* For example, I could easily craft four alternative 'ridicule' samples, and four alternative 'empathetic' samples that would be so different from each other and the examplars used in this study that they would produce vastly different responses, at least at the levels of individuals and sub-groups.

rthe text passages that

Unfortunately no amount of rationality and logic will dissuade most people from irrational beliefs.

There was another study in the last year along the same vein that demonstrated that logical arguments, ridicule, and empathetic arguments simply strengthened the believers faith that they were correct. Lets face it, if logic was able to change a great many minds, religion would be extinct.

The alternative I've stuck with is to not care if people maintain dippy beliefs. I correct their misconceptions, ridicule them for being ignorant, suggest they educate themselves and carry on with my life. I wish human nature was different, but it's what we are all forced to work with.

By Anonymous Pseudonym (not verified) on 23 Dec 2016 #permalink

@ Anonymous Pseudonym:

I think that there are a certain percentage ( who are not mentally ill or intellectually deficient ) who are unreachable and will continue in their follies for the rest of their lives.

And there is a market for this type of "thinking"/ "writing" that has expanded since 2000.
And it's given me a job of sorts.

By Denice Walter (not verified) on 23 Dec 2016 #permalink

The case of historical changes in the KKK is a good example of the folly in this sort of study. The Klan was not just subject to many different types of ridicule -- to which different individuals would have reacted very differently -- but all of this was inextricably intertwined with all sorts of other social changes and shifting influences. There's no way generalize any of this across a broad population over time. A specific form of ridicule, like the Superman shows, probably acted for some young people as Hodor noted in #2, while also acting quite differently for other folks with a greater susceptibility to virulent white supremacism, just as ridicule of homophobia seems to have led to being both less common, but arguably nastier when it does appear.

@ Denice Walter

Pulling a number out of my arse based on my experience (Yes I know the plural of anecdote is anecdotes, not data), that percentage seems to run around 70%.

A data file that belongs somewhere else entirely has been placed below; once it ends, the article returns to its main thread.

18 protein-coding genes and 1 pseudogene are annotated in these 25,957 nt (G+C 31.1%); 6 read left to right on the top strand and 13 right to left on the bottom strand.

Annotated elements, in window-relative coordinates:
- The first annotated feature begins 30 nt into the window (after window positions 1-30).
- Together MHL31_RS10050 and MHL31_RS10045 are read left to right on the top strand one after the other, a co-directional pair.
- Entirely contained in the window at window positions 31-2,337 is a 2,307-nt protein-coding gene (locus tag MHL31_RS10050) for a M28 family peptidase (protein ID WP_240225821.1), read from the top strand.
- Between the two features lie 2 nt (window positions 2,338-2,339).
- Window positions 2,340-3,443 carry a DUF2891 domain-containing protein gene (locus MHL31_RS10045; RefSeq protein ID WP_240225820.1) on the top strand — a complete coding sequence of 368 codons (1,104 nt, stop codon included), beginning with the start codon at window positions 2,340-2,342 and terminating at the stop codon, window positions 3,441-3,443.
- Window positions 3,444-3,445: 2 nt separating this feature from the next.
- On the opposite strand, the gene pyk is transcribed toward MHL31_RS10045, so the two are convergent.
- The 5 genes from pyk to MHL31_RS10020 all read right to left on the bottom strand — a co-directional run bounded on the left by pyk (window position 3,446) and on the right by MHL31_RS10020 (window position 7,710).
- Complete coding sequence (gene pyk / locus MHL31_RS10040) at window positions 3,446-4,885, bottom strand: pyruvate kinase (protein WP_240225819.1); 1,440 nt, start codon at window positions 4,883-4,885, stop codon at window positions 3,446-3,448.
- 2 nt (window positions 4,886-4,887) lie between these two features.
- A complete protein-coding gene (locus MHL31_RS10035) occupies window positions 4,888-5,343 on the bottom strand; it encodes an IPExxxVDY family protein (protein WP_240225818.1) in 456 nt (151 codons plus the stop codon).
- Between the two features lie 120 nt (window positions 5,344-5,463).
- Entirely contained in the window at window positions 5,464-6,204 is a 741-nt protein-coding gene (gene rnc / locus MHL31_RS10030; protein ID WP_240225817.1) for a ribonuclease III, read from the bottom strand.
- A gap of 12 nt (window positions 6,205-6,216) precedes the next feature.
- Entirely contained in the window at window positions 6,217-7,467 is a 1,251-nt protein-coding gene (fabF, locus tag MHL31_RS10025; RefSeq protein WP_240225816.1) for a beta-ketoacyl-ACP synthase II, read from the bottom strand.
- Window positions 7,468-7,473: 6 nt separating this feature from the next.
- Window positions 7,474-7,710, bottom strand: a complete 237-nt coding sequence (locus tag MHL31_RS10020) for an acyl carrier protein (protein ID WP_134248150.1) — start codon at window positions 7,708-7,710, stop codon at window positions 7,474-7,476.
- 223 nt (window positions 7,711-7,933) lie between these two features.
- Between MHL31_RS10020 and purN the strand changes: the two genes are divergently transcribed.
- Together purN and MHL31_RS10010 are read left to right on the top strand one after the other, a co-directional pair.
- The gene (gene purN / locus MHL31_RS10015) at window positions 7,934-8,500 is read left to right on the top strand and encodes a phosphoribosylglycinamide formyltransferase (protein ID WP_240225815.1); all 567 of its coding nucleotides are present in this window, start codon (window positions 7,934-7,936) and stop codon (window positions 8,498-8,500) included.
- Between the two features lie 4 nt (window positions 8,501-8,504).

I catch myself believing bullshit now and again, because I remember reading about something, but misremember the conclusion or the conclusion had been refuted. Now I'm willing to put forth the effort to confirm what I think. How many others arn't motivated enough to bother. Or are motivated by other concerns not to change their minds.

Season's greetings and such.

By Anonymous Pseudonym (not verified) on 23 Dec 2016 #permalink

@ Anonymous Pseudonym:

Nope. ALL those social studies are full of so many 'believing makes it so' assumptions in their methodology as to be totally worthless. This, this one will say 'rational argument' works, and that one will say it doesn't. None of these studies actually demonstrate anything. At best they suggest, and for the most part even the suggestions are totally unwarranted leaps from ultimately meaningless numerical data.

I could just as easily say, "if logic was NOT able to change a great many minds, church membership would not have fallen as drastically as it has".But that claim and yours are equally weak, as 'logic' or absence thereof may have nothing to do with it either way.

professionals in the persuasion game have always understood that messages must be crafted to the specificiities of a target audience. For some people, on some issues, at some times, one sort of approach of the many that could be crafted on principles of 'logic, rationality and facts' will indeed be the best choice.

Even the most broadly generalizable principles with the least level of reliability qualifying as significant will be much narrower than the broad stroke notions that get bandied about.

I hope we see more of this kind of work.

I do want to point out that your point about the study being short term may be especially important for the emphathetic model - that approach may work better in the context of a long standing relationship.

By Dorit Reiss (not verified) on 23 Dec 2016 #permalink

If all I saw of this was the pre/post graph, I'd blow a raspberry and move along without further notice. Put zero on that thing and you could walk up the slopes it they were ice and you were wearing shoes with heated polished steel soles.

The best improvement is about 8%, assuming the scale is linear. If you can get results like that on important matters from a few minutes of work, it seems worthwhile. If it required much effort, I'd take my head away and look for a different wall to bang it against.